Hidradenoma is a rare benign adnexal
neoplasm that differentiates towards eccrine and apocrine apparatus.1 It is also known as nodular hidradenoma, nodulocystic hidradenoma and acrospiroma.
Pelvic pain requiring surgery due to adnexal
pathologies may sometimes be a confusing issue for surgeons, especially in cases of OCR, which can be clinically followed up without a surgical intervention.
(17) published the MRI scoring system for adnexal
lesions (ADNEX MR scoring system) in 2013.
The aim of this retrospective study was to look into characteristics, size and subsequent management of cases of adnexal
masses in early pregnancy.
Guidance is provided by the ACOG Practice Bulletin Number 174, which was published in 2016: "Evaluation and Management of Adnexal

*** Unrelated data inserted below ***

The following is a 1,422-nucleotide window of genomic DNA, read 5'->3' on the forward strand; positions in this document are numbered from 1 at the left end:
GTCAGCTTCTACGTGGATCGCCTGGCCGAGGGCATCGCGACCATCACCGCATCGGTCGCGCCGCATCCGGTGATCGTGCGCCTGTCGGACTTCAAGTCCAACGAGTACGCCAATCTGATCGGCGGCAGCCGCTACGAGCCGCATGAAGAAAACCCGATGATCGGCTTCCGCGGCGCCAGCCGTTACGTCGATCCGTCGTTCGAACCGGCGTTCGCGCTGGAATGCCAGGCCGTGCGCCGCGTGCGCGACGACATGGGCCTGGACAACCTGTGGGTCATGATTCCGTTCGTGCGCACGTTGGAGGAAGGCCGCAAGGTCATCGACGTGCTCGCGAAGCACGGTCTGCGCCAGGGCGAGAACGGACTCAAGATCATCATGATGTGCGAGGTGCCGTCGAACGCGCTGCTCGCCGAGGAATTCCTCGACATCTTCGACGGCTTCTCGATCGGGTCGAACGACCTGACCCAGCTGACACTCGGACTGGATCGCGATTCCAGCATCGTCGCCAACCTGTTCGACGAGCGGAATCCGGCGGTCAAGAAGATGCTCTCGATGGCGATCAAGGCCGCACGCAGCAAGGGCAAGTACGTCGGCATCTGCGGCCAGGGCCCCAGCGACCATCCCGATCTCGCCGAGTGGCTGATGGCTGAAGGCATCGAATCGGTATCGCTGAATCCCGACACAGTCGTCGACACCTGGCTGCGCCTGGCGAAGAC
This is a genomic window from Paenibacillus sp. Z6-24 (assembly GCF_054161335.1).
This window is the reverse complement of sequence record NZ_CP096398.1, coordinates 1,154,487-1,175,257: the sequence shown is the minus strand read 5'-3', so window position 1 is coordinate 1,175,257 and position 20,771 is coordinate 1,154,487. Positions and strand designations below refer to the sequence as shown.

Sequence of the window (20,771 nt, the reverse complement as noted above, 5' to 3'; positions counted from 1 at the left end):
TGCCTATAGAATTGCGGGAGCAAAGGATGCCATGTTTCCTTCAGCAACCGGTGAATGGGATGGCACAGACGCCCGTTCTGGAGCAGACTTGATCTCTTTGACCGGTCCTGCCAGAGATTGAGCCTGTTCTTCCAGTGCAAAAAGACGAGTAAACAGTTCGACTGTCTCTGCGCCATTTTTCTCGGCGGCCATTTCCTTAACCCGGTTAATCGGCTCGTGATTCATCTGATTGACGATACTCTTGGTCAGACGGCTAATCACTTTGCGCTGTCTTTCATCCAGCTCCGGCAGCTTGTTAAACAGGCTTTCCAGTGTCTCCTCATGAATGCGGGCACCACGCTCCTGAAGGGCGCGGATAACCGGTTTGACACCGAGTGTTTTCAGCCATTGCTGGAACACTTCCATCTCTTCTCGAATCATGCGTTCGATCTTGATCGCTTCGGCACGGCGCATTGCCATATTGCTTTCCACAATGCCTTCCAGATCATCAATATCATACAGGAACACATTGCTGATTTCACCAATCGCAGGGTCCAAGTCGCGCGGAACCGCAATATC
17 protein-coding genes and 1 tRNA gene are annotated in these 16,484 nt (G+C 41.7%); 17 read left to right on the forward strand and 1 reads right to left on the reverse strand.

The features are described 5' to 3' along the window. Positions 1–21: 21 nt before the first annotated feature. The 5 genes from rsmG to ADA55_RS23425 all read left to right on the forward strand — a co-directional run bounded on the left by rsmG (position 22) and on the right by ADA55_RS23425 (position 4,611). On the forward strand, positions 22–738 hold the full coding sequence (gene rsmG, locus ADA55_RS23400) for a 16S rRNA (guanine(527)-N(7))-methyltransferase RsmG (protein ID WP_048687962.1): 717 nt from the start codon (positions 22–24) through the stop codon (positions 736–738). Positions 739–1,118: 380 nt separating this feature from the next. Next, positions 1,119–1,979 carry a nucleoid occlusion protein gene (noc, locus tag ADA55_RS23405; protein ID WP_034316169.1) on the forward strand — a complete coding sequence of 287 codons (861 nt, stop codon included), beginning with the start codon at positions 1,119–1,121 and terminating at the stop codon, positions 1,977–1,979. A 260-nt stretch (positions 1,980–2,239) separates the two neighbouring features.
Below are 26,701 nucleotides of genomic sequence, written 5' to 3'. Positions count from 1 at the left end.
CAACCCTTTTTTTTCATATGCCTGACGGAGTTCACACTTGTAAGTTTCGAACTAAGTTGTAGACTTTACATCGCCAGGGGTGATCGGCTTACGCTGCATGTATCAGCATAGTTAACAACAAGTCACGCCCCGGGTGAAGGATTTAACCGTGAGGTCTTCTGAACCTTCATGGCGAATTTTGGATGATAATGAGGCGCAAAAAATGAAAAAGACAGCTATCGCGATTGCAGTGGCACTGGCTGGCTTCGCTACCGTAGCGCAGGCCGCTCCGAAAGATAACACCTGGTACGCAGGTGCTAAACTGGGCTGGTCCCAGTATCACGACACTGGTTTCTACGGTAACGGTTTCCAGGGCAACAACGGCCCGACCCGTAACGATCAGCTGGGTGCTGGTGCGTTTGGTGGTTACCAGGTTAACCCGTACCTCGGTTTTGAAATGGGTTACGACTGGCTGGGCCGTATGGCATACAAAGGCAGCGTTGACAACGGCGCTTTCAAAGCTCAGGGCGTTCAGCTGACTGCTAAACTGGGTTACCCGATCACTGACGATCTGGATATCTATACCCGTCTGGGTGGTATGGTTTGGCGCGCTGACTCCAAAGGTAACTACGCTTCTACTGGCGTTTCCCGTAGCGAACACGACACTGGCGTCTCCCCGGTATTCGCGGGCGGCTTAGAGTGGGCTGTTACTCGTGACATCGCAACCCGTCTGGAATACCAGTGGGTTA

Masses."2 These guidelines remind clinicians that:
Importantly, the proportion of hysterectomies performed with associated adnexal
removal has increased in the younger age group, but across both age groups there is a low rate with VH.
In group II, most adhesions found were of adnexal
type with 43% of them of moderate and severe degree, in addition to another 15% of adhesions that could be seen between the uterus and the bladder; most of those were of mild degree of severity.
In 2011, the use of ROMA was validated in a low-risk population of women with adnexal
masses who presented to a general practitioner.
Appendicitis is another etiology of pelvic pain, nausea, and fever that may be difficult to differentiate from adnexal
This case showed that only a 2-cm adnexal
tumor with congestion caused the acute abdomen.
The pathologist of record (C.D.S.) recognized the tumor as a cutaneous adnexal
neoplasm and sought consultation from a dermatopathology colleague (W.F.B.).
She previously had undergone an elective laparotomy in a state hospital due to a cystic adnexal
mass located posterior to the uterus, but intraoperative observation revealed that the cyst was retroperitoneal in origin.